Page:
The past calendar year proved to be an interesting one from the standpoint of the planet’s climate.
Twenty-thirteen was not the hottest year on record, though it ranked in the top 10 on most datasets. (4th in NOAA’s NCDC’s record, 7th in NASA GISS, 8th in the UK’s Hadley Centre HadCRUT4, and 5th in the new Cowtan and Way record.)
It was a year in which the hiatus in warming rose to public awareness and a year in which many possible explanations were published, with new datasets maintaining that claims of a warming “pause” were overblown.
IPCC in the fall released the first part of its Fifth Assessment, in which it concluded that the human fingerprint in warming is more certain than ever. IPCC in that report also raised sea-level rise estimates, but it slightly decreased the lower-end estimate of climate sensitivity. Arctic sea ice extent was lower than average, though not nearly as low as the record lows of 2012, and Antarctic sea ice extent hit record highs.
The figure above shows global temperature from 1880 through present for four global land temperature records — the UK’s Hadley Centre’s HadCRUT4, NOAA’s NCDC, NASA Goddard Institute for Space Studies (GISTemp), the new Cowtan and Way dataset, and the two satellite-based records (RSS and UAH). While all records largely agree with each other, the satellites tend to have slightly lower trends than surface measurements, a discrepancy yet to be adequately resolved.
Over the past 30 years some variations are evident. Satellite records show an enhanced response to volcanoes and El Niño/La Niña events, such as the 1991* eruption of Pinatubo or the 1998 “super” El Niño. Over the past decade most records have been somewhat flat, with the new Cowtan and Way dataset (which attempts to better measure Arctic temperatures) showing more warming and the RSS satellite dataset showing noticeably less. Interestingly, and as a result, those who want to minimize modern warming now are inclined to start using the RSS dataset rather than the UAH dataset, the latter having previously shown less warming.
While temperatures over the past decade have been somewhat flat, they are not necessarily inconsistent with the long-term trend in the data, in part because temperatures rose so much in 1998 and 2001 and stayed high thereafter.
Likewise, while temperatures are running low relative to what climate models had projected over the past decade, they are still within the bounds of uncertainty representing the range of model runs; more years of stagnant temperatures likely will have to occur before scientists can conclude anything regarding the climate sensitivity of models based on observations.
Sea Ice in the Arctic and Antarctic
Sea ice extent in 2013 in the Arctic was well below the long-term (1978-2000) average, but nowhere near as low as the record-breaking low of 2012. Antarctic sea ice was unusually high this year, pushing overall global sea ice close to the long-term average.
The figure above shows average sea ice extent for each day of the year for the Arctic (in red) and Antarctic (in blue) compared to the long-term averages for each (the dotted lines and grey error ranges). The long-term averages are based on the full satellite record (starting in 1978), when scientists first were able to accurately measure sea ice extent. From 1978 through 2013, Arctic sea ice has dropped fairly dramatically, especially during summer melting seasons (it tends to recover to roughly the same level in the winter, so winter Arctic sea ice extent has not declined nearly as much). Although there was less summer melt in 2013 than 2012, the overall trend is distinctly negative, and new record lows are considered likely some time in the next few years.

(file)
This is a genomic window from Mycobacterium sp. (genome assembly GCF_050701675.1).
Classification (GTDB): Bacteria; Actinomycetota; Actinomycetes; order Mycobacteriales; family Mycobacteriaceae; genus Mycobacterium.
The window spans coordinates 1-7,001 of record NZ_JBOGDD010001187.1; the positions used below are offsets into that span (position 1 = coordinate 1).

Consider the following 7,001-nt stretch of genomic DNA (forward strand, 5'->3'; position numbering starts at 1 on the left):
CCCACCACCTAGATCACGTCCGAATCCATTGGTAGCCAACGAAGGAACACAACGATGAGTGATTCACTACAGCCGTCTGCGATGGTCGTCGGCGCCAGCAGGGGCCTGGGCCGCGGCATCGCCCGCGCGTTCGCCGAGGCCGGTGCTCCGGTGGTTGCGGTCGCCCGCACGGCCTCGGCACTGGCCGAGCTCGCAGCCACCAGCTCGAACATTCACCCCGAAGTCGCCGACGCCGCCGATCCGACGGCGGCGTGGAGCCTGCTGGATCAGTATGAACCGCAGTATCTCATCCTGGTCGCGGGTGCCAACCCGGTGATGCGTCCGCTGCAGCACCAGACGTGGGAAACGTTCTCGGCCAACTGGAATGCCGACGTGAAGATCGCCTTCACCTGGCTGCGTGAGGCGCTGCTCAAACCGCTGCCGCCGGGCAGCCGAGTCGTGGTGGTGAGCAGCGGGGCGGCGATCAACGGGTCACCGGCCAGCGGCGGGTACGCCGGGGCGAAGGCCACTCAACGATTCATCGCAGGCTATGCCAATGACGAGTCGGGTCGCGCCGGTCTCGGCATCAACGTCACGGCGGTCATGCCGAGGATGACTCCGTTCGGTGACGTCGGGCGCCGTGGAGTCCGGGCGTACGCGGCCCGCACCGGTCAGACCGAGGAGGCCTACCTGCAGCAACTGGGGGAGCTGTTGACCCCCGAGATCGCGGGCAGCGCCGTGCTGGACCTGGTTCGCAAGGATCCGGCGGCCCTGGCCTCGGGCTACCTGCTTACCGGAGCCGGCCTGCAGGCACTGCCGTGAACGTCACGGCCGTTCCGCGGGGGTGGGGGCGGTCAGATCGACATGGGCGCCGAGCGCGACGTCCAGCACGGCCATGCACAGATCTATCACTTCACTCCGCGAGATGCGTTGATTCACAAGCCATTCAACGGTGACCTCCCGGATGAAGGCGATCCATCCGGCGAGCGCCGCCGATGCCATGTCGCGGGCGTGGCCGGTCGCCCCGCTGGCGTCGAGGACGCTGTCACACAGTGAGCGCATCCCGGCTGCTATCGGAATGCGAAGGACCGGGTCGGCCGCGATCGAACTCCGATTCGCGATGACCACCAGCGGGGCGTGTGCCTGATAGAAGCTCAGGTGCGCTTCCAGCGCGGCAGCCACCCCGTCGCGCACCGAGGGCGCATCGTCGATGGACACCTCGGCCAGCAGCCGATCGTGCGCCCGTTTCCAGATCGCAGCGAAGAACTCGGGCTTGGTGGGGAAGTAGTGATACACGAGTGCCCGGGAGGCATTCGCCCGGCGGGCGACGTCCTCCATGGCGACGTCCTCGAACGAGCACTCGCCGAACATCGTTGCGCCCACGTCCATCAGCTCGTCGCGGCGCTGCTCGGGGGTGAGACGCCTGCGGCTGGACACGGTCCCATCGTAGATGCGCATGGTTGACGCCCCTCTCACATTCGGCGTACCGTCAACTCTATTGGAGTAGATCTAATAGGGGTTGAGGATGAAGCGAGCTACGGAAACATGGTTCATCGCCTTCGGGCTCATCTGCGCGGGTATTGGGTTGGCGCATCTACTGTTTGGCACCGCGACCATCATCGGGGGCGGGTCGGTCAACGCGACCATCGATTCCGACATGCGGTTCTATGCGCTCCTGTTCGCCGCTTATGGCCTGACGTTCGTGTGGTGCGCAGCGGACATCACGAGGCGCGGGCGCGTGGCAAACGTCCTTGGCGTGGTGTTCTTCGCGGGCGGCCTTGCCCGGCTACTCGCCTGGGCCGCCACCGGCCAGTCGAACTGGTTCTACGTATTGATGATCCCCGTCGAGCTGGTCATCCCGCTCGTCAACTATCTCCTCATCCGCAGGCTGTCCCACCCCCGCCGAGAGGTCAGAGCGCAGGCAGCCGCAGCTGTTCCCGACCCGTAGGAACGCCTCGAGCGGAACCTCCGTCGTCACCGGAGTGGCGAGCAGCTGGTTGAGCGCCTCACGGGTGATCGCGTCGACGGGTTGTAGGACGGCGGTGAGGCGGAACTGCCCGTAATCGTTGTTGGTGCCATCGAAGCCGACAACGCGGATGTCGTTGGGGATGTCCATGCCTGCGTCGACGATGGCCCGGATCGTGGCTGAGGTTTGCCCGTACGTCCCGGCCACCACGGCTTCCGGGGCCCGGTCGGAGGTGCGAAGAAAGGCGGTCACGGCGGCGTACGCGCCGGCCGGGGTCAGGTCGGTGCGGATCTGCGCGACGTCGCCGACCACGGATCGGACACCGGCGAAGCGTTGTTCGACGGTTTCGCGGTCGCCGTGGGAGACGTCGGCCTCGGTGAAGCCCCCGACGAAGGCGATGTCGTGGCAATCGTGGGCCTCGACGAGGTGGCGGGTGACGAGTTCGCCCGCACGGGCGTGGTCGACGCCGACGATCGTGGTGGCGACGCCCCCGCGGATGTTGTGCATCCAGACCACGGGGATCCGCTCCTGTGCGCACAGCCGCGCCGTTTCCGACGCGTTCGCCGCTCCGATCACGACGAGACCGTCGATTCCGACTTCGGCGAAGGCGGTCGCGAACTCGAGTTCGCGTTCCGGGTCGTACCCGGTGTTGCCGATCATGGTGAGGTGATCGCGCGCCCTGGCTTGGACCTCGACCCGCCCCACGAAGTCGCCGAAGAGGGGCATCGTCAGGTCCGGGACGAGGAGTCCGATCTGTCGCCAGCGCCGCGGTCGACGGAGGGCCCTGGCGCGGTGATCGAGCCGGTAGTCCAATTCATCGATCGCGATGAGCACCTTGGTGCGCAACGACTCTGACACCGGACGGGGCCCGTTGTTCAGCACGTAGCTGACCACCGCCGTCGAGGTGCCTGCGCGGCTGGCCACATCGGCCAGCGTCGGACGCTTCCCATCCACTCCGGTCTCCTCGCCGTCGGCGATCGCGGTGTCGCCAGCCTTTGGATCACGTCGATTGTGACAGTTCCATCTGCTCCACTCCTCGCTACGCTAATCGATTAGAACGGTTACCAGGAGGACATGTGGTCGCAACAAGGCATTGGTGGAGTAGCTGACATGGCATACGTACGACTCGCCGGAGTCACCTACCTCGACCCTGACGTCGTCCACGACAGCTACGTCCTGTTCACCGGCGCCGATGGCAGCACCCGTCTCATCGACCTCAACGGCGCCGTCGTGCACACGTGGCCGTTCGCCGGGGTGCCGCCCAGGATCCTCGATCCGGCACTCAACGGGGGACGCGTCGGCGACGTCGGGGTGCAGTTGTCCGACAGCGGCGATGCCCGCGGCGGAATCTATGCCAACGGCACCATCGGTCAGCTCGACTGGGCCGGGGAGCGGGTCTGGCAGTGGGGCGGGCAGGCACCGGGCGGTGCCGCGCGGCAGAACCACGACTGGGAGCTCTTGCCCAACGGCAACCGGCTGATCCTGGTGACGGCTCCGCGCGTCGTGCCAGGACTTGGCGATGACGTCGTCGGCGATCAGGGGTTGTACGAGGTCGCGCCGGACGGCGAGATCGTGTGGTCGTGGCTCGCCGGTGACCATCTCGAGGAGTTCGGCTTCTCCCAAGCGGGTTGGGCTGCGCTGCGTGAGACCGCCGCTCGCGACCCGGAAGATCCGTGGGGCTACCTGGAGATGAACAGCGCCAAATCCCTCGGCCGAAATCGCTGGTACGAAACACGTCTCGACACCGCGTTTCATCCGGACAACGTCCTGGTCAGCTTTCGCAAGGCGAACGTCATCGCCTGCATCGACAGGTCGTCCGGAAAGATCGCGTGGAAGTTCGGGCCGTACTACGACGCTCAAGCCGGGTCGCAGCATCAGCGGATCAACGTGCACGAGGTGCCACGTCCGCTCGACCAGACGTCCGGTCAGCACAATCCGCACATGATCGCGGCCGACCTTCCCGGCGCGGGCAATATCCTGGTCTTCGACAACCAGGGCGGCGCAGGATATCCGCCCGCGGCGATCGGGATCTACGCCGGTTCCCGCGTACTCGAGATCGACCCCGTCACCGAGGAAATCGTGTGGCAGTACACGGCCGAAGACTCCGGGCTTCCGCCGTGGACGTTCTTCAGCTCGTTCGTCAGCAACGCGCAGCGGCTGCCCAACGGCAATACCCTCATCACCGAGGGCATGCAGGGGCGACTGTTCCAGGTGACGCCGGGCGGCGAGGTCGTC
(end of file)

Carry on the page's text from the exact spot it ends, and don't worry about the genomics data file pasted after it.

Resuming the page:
The extent of Antarctic sea ice, however, has been something of an enigma. It has risen notably in the past year, a pattern not predicted by climate models. Models generally predict moderate declines in the extent of Antarctic sea ice, though nothing close to what is seen in the Arctic given the slower warming in the Antarctic region.
Sea-level rise has continued apace in the oceans, with 2013 reversing the slight slowdown that occurred in 2012, and again rising in line with the overall trend over the past decade. Sea-level measurements are now primarily taken with satellite altimeters, which have much greater spatial coverage than more limited tide gauges.
The big news in sea-level rise in 2013 came with IPCC’s upward revision of projected sea-level rise by 2100, up to about three feet (1 meter) in the worst-case scenario. This new estimate had been widely expected, as many had criticized the prior 2007 IPCC report for being overly conservative on sea-level rise projections. A number of researchers say they remain concerned that the new projections are still too conservative, arguing that rises of up to five feet (1.5 meters) are possible.
The other big news involving the planet’s oceans in 2013 involves El Niño, the periodic cycle in ocean temperatures that drives much year-to-year variability in global temperatures. El Niño years tend to be hotter than normal, while La Niña years tend to be colder. With 2013 neither an El Niño nor La Niña year, it ended up in the middle of the pack of recent years.
The figure above, from the International Research Institute for Climate and Society at Columbia University, shows the most recent set of forecasts for El Niño in 2014. A moderate El Niño forecast for the latter part of 2014, with some suggesting that the year could end up setting a new record for the hottest calendar year yet.
While it’s far too early in the year to tell, the underlying warming trend, coupled with short-term variability factors like El Niño, makes it a virtual certainty that 2010 sooner or later will be displaced as the planet’s hottest year. There is virtually no doubt that 2014 will be warmer globally than average. The question is just how warm it will be.
*Typographical error corrected 2/3/2014.